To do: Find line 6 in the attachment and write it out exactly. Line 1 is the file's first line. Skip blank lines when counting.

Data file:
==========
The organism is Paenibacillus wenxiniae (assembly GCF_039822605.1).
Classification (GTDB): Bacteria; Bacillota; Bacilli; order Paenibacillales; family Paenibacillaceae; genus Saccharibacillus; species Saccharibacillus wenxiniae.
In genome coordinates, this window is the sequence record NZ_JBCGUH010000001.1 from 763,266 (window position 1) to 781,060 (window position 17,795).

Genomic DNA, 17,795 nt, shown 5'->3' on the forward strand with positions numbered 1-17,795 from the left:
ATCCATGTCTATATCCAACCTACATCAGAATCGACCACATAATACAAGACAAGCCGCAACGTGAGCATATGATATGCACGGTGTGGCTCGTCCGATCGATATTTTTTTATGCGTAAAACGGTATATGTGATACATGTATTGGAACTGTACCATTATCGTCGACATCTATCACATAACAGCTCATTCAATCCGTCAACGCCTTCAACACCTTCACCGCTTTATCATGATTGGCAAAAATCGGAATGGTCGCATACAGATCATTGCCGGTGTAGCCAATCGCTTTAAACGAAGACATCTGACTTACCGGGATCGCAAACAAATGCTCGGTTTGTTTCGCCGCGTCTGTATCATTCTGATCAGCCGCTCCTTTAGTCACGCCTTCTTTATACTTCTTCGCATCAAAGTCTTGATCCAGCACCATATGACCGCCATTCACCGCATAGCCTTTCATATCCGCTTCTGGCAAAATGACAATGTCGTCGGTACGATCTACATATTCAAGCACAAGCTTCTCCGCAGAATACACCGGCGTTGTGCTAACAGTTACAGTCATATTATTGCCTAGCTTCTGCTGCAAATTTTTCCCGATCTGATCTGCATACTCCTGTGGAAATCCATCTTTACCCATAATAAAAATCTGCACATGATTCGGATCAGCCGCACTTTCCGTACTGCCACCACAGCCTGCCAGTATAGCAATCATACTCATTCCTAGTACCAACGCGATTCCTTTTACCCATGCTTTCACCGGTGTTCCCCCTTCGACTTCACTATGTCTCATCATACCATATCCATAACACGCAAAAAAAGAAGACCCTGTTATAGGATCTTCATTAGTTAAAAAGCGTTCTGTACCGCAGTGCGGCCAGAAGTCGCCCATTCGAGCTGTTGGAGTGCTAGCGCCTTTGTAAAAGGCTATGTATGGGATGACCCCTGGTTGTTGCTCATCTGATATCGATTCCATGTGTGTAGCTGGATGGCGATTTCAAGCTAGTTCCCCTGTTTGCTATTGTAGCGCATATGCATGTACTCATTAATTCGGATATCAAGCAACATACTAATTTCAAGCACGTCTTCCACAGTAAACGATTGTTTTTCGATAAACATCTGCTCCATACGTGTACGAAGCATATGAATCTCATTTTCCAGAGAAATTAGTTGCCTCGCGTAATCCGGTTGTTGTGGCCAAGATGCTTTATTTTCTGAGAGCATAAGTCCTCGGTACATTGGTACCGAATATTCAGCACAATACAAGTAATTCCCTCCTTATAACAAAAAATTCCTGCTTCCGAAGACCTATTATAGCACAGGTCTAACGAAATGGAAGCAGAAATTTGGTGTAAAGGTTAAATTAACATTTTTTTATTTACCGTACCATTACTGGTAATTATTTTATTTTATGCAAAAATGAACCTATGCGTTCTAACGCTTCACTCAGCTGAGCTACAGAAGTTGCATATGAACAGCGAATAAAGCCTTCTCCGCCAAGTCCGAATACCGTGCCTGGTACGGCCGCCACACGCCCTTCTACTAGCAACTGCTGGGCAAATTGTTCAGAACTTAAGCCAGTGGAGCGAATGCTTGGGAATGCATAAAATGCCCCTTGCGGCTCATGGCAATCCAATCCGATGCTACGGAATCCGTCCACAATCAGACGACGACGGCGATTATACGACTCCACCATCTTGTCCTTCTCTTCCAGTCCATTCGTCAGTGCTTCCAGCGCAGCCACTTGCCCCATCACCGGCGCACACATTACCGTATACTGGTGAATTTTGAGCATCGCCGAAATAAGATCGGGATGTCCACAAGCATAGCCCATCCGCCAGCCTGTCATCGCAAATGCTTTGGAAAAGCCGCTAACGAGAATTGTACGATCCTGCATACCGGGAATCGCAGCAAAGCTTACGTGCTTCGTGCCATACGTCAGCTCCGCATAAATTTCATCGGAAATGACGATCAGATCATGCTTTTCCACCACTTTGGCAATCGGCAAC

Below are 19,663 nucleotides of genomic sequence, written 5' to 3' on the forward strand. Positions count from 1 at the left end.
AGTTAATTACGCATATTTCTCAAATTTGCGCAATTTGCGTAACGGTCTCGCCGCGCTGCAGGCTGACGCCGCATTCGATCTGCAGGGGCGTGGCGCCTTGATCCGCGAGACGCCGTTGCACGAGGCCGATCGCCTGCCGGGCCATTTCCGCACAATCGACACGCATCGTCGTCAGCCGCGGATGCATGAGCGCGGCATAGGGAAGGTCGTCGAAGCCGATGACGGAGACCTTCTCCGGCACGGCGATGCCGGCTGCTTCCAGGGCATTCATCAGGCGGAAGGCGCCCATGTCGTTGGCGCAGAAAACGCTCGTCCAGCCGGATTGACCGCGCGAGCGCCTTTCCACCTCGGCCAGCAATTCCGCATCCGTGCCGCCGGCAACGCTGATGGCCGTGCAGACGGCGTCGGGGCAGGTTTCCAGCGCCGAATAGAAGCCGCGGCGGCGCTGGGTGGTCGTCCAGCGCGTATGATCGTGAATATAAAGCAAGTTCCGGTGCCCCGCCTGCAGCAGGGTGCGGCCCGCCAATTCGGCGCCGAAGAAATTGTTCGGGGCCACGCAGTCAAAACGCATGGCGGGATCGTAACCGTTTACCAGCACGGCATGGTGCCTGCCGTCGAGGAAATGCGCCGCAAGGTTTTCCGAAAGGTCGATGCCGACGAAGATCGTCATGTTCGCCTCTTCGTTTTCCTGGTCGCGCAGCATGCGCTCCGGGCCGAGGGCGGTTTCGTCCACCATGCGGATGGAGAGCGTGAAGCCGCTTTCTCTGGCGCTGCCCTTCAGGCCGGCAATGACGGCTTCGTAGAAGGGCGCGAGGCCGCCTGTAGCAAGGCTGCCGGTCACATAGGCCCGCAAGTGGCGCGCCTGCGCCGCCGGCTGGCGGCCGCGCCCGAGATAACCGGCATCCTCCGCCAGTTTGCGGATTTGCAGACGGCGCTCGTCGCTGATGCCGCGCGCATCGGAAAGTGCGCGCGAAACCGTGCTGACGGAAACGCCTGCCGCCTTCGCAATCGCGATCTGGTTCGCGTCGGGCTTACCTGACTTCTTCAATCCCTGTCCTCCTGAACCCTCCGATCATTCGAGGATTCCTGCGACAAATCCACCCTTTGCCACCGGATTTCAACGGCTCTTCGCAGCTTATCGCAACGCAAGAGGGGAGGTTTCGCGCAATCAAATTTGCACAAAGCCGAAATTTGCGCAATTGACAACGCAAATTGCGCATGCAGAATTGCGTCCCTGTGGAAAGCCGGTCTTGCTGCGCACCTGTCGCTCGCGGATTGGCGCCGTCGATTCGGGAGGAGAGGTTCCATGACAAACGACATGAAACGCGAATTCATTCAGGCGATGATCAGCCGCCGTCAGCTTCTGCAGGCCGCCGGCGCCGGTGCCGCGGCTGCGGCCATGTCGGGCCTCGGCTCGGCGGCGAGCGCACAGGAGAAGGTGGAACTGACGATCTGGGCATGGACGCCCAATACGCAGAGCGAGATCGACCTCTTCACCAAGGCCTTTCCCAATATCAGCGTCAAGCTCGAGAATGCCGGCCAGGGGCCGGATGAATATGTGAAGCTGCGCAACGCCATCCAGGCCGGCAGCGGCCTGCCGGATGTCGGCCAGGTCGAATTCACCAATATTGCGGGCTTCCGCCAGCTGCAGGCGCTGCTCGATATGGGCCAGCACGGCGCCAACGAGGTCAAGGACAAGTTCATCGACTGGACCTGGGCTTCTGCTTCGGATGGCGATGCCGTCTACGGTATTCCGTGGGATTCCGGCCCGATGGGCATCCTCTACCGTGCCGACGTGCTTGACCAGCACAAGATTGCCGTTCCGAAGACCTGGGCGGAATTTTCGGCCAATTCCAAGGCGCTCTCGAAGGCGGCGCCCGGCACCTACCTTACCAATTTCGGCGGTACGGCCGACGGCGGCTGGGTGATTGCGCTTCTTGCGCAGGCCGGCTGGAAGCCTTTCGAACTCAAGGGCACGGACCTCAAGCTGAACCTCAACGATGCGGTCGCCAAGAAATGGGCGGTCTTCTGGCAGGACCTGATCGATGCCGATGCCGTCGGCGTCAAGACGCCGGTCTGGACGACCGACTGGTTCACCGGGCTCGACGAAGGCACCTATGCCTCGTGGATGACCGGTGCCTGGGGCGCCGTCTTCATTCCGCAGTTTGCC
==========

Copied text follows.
Below are 19,663 nucleotides of genomic sequence, written 5' to 3' on the forward strand. Positions count from 1 at the left end.